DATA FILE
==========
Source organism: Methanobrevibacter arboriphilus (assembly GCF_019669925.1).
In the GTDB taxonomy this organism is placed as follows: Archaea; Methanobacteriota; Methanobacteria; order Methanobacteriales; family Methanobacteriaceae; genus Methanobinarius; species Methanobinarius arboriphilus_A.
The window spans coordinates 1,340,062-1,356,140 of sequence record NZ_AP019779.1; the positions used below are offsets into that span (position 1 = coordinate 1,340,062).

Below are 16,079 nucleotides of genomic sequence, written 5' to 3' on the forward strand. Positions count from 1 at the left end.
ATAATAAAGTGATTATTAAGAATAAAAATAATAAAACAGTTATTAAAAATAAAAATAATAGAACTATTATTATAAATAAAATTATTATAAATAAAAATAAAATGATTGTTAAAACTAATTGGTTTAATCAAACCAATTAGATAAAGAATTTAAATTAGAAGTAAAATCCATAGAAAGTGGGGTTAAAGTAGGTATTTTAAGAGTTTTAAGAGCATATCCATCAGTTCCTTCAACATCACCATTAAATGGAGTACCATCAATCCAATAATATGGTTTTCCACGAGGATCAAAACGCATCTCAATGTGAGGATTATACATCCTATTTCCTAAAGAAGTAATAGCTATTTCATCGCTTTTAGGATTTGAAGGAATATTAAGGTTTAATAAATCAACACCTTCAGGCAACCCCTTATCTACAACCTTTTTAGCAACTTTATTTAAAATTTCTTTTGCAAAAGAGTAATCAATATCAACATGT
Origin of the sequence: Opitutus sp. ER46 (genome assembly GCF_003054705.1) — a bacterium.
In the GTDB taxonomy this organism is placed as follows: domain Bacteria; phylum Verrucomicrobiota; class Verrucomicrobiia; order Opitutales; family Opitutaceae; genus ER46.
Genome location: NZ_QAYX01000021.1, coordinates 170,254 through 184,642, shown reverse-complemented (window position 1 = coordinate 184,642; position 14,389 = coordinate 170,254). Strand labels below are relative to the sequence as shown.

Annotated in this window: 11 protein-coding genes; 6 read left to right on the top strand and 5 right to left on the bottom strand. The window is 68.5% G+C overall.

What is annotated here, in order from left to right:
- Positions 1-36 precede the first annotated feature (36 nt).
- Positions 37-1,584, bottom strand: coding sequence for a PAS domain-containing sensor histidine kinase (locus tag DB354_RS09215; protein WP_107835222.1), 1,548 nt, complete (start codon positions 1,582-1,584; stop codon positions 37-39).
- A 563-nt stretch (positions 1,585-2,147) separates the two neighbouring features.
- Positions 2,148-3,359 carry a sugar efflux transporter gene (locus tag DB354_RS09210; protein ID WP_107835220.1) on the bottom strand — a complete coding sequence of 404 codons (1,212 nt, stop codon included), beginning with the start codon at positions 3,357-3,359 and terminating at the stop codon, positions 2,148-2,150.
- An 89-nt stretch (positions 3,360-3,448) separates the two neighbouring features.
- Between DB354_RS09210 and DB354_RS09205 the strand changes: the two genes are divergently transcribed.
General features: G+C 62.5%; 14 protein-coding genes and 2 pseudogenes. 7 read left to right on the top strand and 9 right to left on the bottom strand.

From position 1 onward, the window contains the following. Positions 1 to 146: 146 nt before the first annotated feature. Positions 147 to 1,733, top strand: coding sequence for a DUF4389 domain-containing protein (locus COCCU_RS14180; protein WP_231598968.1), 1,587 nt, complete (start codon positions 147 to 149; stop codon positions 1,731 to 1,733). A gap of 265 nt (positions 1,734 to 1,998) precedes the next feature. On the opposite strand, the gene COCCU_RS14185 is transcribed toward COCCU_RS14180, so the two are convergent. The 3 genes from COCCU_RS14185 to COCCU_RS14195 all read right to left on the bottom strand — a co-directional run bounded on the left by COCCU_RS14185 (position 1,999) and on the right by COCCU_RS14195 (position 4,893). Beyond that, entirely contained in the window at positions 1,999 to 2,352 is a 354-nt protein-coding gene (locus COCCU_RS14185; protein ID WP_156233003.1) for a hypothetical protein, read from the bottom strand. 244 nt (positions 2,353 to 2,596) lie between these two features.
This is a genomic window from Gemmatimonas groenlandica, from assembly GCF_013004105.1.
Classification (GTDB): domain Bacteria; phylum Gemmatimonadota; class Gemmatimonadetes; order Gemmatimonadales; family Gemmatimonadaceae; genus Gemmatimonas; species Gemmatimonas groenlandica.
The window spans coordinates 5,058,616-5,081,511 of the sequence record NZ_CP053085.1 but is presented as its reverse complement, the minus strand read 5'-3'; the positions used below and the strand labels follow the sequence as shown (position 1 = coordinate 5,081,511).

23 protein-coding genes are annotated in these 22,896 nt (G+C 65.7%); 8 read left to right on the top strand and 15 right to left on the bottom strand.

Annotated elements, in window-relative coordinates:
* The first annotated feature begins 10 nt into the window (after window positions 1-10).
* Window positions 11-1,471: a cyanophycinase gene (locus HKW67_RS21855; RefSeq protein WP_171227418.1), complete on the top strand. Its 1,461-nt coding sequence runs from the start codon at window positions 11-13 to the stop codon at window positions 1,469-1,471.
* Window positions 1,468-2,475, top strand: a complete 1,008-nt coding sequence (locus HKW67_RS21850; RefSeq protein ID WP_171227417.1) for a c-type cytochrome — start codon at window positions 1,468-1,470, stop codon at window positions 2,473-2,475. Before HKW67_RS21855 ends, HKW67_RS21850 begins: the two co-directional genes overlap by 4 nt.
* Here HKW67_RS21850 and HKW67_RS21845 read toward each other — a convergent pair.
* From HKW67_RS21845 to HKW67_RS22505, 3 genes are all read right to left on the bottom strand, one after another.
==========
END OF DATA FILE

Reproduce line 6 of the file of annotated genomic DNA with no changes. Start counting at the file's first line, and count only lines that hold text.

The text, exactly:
Origin of the sequence: Opitutus sp. ER46 (genome assembly GCF_003054705.1) — a bacterium.